22 May 2022

On the ball! Kilkenny club shares common goal - to Dribble for MND

‘All Paul Together’: Fun challenge kicks off fundraising for research into neurodegenerative diseases

Soccer players of all ages converged on a Kilkenny City pitch last Saturday — not just to kick a ball around but also to take part in a very special fundraising event.

Dribble for MND was held on the Fair Green pitch of Freebooters. From the youngest under-8 players right up to the adult coaches, everyone got on the ball to help raise money - covering almost 16km in all!

The Smith Family - Paul, James, Holly Mae and Natasha ALL PICTURES: Vicky Comerford

Click 'NEXT' above to see more photographs from Dribble for MND

Scroll down for links to the fundraising page

In Ireland 150 people are diagnosed with MND (motor neurone disease) every year. Last Saturday former Freebooters player and now underage coach, Paul Smith took on the challenge of dribbling a football the length of the pitch 150 times, in recognition of that number.

The fundraiser was an important one to Paul, who was diagnosed with MND last April. There is no cure for the disease. For half of all those diagnosed, life expectancy from diagnosis is less than three years. As Paul says: “the disease will gradually impact my ability to use my limbs, to be able to speak and in time potentially my ability to breathe unaided.”

He is already starting to feel the effects.
“Some of the smaller things are becoming increasingly difficult; cleaning my teeth, buttoning a shirt, tying my shoelaces,” he said. “The levels of exhaustion are beyond anything I have ever experienced, but in the main I am still able to lead a relatively normal life for the time being.”
A successful man in his 40s, with a beautiful, happy family and a job he loves, Paul’s world was turned on its head by the diagnosis.

Natasha, Paul’s wife, summed up the shock: “I don’t think I could ever put into words the feelings, the despair, the fear upon hearing that news on a Monday morning after dropping Holly and James to school,” she said.

“But since then and over the last few months the enormity of what this means for us as a family and the challenges Paul will face as this cruel disease takes hold is starting to become a reality. A reality we cannot hide or escape from but one we must meet head on by being brave together as a family and by allowing our family and friends to help in whatever way they can.”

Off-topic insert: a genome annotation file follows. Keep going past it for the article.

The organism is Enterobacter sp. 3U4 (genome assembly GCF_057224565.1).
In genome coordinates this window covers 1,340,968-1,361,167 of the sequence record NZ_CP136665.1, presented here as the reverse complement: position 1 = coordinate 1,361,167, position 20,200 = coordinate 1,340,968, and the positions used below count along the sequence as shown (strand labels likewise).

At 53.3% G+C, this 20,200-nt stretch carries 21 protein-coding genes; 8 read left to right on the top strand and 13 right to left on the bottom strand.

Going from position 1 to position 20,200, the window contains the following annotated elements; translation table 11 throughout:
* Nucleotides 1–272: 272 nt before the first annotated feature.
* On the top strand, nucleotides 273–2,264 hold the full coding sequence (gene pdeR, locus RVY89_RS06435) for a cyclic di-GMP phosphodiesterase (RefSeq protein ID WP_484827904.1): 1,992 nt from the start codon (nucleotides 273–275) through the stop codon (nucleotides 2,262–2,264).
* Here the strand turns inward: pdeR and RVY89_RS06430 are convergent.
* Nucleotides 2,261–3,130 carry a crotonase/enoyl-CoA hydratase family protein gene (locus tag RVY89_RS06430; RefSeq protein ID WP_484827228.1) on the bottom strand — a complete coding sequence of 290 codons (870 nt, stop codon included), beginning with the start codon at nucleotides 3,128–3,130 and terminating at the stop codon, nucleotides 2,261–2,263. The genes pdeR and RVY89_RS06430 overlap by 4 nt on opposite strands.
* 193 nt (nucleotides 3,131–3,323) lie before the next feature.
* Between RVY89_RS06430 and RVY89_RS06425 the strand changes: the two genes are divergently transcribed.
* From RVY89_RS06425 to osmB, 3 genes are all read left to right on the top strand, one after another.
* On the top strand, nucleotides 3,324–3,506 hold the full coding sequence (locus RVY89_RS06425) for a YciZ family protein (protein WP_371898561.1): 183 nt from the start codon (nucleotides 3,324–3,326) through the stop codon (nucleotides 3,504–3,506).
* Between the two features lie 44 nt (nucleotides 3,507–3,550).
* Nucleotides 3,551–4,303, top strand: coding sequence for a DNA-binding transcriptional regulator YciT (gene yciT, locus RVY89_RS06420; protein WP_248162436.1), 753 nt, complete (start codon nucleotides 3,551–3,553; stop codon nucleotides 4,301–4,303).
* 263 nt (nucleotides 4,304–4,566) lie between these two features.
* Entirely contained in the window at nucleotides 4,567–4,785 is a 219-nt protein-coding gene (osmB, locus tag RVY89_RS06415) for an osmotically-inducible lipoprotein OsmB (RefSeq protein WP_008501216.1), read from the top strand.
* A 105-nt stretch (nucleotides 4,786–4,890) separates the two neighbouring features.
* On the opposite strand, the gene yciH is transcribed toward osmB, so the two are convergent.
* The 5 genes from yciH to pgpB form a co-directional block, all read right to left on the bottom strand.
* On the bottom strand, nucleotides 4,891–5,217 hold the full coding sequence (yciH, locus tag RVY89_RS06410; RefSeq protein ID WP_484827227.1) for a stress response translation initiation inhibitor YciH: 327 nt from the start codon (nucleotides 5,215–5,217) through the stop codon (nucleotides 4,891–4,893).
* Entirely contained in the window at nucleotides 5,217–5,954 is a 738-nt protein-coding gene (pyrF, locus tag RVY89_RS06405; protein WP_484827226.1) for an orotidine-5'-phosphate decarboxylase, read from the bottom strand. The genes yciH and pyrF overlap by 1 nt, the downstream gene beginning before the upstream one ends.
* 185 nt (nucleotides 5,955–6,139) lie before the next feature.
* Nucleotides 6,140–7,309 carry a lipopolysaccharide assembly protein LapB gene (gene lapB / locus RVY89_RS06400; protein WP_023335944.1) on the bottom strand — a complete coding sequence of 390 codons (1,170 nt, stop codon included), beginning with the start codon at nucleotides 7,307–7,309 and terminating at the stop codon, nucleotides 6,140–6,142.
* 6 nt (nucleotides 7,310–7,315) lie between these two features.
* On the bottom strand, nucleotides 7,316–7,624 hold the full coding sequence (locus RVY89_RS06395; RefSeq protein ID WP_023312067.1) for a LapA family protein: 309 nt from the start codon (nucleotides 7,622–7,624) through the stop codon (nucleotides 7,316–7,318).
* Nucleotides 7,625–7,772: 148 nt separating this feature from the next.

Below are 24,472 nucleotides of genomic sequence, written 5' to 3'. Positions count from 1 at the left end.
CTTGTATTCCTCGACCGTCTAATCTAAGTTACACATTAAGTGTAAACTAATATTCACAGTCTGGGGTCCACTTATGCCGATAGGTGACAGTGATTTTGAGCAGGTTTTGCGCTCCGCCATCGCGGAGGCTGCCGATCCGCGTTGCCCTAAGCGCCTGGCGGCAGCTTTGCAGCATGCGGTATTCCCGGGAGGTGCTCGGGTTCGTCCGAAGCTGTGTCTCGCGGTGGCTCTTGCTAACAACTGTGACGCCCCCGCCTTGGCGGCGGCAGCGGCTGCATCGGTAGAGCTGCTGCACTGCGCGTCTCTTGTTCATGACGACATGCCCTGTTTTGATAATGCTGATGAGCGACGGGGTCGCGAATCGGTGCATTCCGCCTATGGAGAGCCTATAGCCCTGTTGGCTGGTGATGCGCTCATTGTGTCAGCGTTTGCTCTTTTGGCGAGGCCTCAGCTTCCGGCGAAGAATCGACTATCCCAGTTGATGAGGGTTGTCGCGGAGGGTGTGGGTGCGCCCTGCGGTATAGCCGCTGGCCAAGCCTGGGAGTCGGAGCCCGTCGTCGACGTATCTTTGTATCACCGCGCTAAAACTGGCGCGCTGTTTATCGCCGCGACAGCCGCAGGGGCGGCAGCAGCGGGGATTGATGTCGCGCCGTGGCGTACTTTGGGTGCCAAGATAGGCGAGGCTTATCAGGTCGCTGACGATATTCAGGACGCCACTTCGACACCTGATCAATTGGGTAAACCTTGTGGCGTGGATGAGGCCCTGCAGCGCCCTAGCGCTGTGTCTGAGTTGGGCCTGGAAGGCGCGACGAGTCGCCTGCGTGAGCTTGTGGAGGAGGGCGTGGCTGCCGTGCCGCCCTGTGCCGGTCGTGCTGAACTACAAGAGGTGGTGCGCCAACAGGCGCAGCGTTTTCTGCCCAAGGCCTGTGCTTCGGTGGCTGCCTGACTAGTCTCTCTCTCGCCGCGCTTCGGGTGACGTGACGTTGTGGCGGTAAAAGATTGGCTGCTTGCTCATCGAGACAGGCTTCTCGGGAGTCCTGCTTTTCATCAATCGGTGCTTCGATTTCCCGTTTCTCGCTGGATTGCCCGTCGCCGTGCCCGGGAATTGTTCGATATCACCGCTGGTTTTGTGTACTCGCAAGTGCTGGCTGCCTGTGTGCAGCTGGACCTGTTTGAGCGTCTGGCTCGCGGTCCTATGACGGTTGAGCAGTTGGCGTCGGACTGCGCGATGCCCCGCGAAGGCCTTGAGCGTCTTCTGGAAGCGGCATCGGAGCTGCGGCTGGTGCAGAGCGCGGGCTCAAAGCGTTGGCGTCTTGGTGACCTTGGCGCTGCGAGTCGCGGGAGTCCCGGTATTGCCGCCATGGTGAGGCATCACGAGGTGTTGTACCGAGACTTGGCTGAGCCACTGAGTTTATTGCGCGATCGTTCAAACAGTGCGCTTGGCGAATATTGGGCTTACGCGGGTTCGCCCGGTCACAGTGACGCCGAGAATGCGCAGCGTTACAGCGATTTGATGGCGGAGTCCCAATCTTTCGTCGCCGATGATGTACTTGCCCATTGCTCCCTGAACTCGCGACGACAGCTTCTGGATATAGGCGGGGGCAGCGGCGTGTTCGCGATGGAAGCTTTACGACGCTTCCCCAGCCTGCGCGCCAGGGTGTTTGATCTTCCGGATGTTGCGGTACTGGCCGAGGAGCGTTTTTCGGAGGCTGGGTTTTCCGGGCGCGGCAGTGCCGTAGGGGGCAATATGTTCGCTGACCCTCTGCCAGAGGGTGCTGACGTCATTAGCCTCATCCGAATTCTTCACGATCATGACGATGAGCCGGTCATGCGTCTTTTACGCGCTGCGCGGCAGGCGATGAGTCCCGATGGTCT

It’s in that spirit that Dribble for MND came about. Paul is hoping to raise €20,000 from last Saturday’s event, of which at least 25% will be donated to the Irish Motor Neurone Disease Association, who have given Paul, and continue to give, tremendous support and advice. You can make a contribution on website /f/help-paul-fight-motor-neurone-disease

Of the money raised, 75% will go directly towards expensive drug treatments to help maintain his mobility, transport, specialist home care and the huge costs that Paul and his family will face in the near future.

Paul’s project is, however, much more ambitious than a one-day, fun fundraiser. Dribble for MND on Saturday was the launch event for the ‘All Paul Together’ movement.

In the light of his own diagnosis, Paul was still able to take a wider view of those in a similar position to him. He wants to raise money to fund research that will help all those with MND live the best life they can, for as long as they can.

Over the next 12 to 18 months groups in Paul’s network of friends and family, in Ireland and the UK, will hold fundraisers. As the community evolves Paul would like it to become a charity foundation. That will take some time to set up but, once it is, the foundation’s aim will be to fundraise to support research for people with neurodegenerative diseases.

The results of the research will help these people to take control of their own lives, Paul says. After his diagnosis he found very little information to advise him on a therapeutic approach in areas like work, nutrition, sleep and medication. Paul’s background is in sports science so he knows how important these things are to keep the body healthy. With the right information people with MND will be able to stay at work longer and have a better quality of life - ‘living’ with MND.

MND research is a hugely underfunded area, Paul says, and he hopes this foundation will also raise awareness of the disease and its effects.
He hopes, as the foundation grows, to get the backing of corporates.

For now Paul and his wife Natasha are focusing on getting the fundraising ball rolling. As a family they have to plan financially for the needs of Paul’s condition and, as he says himself, “the needs of my family, while I am alive and after I have gone.”

MND creates many new needs – housing facilities, transport arrangements, communication needs, medical and care. These costs are likely to be at their highest just as Paul’s ability to earn money will be at its lowest, as the disease takes hold.

“I cannot say for certain that I’ll be able to take the dog for a walk in six months time or be able to continue coaching my children’s football teams for the remainder of the current season,” he said. “Will I even be able to head out for a night out with Tash to help unwind from the daily stress of life? I simply don’t know and, in all honesty, struggle to look that far ahead.

“Time has suddenly taken on a whole new meaning. The area of life that I am grappling with the most, is the tension of using my limited time to focus on the people that are most important to me, and spending time on things I need to do to accommodate the change MND demands.”
If you are interested in holding a Dribble for MND fundraiser please contact Paul through his ‘All Paul Together’ https://www.all

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